Water-Soluble Hormones vs Fat-Soluble Hormones

Hormones are chemicals (sometimes described as "chemical messengers") that are produced and released by glands that form the endocrine system. There are many different hormones (see the list of hormones) that can be grouped together in different ways, e.g. according to which gland they are secreted by and which system(s) of the body they affect.

Some hormones dissolve in water (water soluble hormones) while other hormones dissolve in fats (fat-soluble hormones).

How do water-soluble hormones work ?
  1. The hormone molecule attaches ("binds") to a receptor molecule protruding from the surface of the target cell.
  2. Binding of the hormone to the receptor causes ("triggers") a chemical reaction ("response") inside the cell without the hormone molecule itself ever entering the cell.
  3. ACTIVATION: The chemical reaction activates enzymes inside the cell.
  4. The enzymes adjust the biochemical activity of the cell so that the speeds ("rates") of processes carried-out by the cell are either increased or decreased. That is, certain processes happen faster or slower due to the instruction the cell received by the attachment of the hormone to the receptor.

Water-Soluble Hormones
are hydrophilic

  • Dissolve in water (rather than oils / fats)
  • Are formed from amino acids - which are themselves the structural units of proteins and are soluble in water.
  • Cannot pass through the target cell membranes (which include fatty components).
  • Affect cells by binding to receptors on the surface of the target cell. (The shape of the receptor molecule in the cell membrane must match the shape of the "signalling molecule", e.g. a water-based hormone or sometimes a carefully designed drug, so that the receptor and the signalling molecule can fit together.)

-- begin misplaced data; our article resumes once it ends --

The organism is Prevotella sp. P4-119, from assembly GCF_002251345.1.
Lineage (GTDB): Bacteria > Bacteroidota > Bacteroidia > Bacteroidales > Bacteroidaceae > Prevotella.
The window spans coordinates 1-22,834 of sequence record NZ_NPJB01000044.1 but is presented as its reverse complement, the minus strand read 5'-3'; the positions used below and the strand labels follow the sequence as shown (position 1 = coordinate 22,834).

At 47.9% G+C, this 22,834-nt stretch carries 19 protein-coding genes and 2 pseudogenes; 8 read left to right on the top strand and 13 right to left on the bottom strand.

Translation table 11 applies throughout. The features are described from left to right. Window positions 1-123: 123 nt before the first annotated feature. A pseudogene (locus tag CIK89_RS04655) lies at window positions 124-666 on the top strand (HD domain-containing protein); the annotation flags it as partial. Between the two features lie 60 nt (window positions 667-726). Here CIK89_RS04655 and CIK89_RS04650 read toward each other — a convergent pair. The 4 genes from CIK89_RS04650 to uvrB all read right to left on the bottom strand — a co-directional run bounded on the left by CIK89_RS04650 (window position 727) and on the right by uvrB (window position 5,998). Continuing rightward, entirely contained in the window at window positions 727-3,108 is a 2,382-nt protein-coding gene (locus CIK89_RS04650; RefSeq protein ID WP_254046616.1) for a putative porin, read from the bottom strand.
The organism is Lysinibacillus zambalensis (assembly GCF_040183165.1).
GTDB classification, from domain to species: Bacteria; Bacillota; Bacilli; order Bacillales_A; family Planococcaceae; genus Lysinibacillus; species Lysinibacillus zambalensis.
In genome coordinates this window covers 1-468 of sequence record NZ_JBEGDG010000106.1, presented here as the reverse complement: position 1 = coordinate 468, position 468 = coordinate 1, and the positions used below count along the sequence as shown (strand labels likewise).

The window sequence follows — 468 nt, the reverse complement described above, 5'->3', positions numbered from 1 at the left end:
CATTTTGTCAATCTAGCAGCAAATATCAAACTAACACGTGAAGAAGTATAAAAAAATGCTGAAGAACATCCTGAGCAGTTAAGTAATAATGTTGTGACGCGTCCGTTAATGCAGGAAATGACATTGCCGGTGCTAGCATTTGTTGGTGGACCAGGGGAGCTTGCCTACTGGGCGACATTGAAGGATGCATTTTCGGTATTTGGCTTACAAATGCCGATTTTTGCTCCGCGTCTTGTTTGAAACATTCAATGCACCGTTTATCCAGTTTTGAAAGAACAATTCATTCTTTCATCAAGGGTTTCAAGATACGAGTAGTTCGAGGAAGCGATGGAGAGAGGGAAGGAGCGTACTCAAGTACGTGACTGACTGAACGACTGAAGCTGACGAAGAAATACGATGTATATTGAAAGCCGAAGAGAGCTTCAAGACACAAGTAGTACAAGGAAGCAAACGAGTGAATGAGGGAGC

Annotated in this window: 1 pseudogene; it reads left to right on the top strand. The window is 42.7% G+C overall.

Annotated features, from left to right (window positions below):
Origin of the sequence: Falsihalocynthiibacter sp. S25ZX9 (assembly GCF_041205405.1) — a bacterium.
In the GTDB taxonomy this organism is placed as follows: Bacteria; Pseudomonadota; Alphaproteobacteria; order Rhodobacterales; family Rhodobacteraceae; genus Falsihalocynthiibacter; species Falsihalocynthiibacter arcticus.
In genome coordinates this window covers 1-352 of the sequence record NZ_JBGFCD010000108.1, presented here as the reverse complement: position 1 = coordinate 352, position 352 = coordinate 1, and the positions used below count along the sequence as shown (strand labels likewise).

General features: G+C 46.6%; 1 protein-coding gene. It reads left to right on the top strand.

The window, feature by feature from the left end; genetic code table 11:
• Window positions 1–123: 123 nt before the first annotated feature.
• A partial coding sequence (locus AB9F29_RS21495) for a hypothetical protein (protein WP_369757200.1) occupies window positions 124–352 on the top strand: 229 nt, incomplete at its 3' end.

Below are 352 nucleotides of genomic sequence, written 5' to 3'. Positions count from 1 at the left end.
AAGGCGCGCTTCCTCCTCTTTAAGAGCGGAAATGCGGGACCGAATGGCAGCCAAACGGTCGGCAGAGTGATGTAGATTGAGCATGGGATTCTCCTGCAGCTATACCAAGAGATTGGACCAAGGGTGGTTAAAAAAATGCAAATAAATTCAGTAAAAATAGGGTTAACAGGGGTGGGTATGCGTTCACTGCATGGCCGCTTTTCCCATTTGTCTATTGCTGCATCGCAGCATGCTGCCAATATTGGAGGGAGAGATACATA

How do fat-soluble hormones work ?
  1. The hormone molecule passes through the cell membrane then attaches ("binds") to a receptor that can move around inside the cell.
    When the hormone binds to the receptor the combination of these two parts is called the "hormone-receptor complex".
  2. The hormone-receptor complex moves to the nucleus of the cell.
  3. After it has entered the cell nucleus the hormone-receptor complex binds to a region of DNA (deoxyribonucleic acid).
  4. ACTIVATION: The binding of the hormone-receptor complex to the appropriate part of the cell's DNA causes gene's to switch "on" or "off" (in non-technical terms!) the activity of enzymes that, in turn, control the biochemical activity of the cell.

Fat-Soluble Hormones are also known as Lipid-Soluble Hormones and are lipophilic

  • Dissolve in fats rather than in water
  • Are usually formed from cholesterol (cholesterol molecules being important components of cell membranes) ...
  • ... therefore fat-soluble hormones can pass through cell membranes (see also functions of cell membranes).
  • Affect cells by binding to receptors inside the target cell.

Re. Receptor proteins:
A key difference between water-soluble and fat-soluble hormones is that:

  • Water-soluble hormones bind to receptors on the surface of the target cell, while
  • Fat-soluble hormones bind to receptors inside the target cell.

Hence water-soluble hormones can affect cells without actually entering the target cell while fat-soluble hormones first pass through the cell membrane, then go on to enter the nucleus of the cell in order to adjust its biochemical activity.

Examples of Water-Soluble Hormones and Fat-Soluble Hormones

Examples of Water-Soluble Hormones:
Examples of Fat-Soluble Hormones:

* International Nonproprietary Name and the names most commonly used in the United States.

  • "Sex hormones" more accurately "sex steroids" or "gonadal steroids", including:
  • Other steroids, including
    • Glucocorticoids such as cortisone
    • Mineralocorticoids such as alderosterone

See also an introduction to the Endocrine System, the locations of and hormones secreted by the main Endocrine Glands, and conditions that affect the Endocrine System.

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This is not medical, First Aid or other advice and is not to be used for diagnosis or treatment. Consult an expert in person. Care has been taken when compiling this page but accuracy cannot be guaranteed. This material is copyright.

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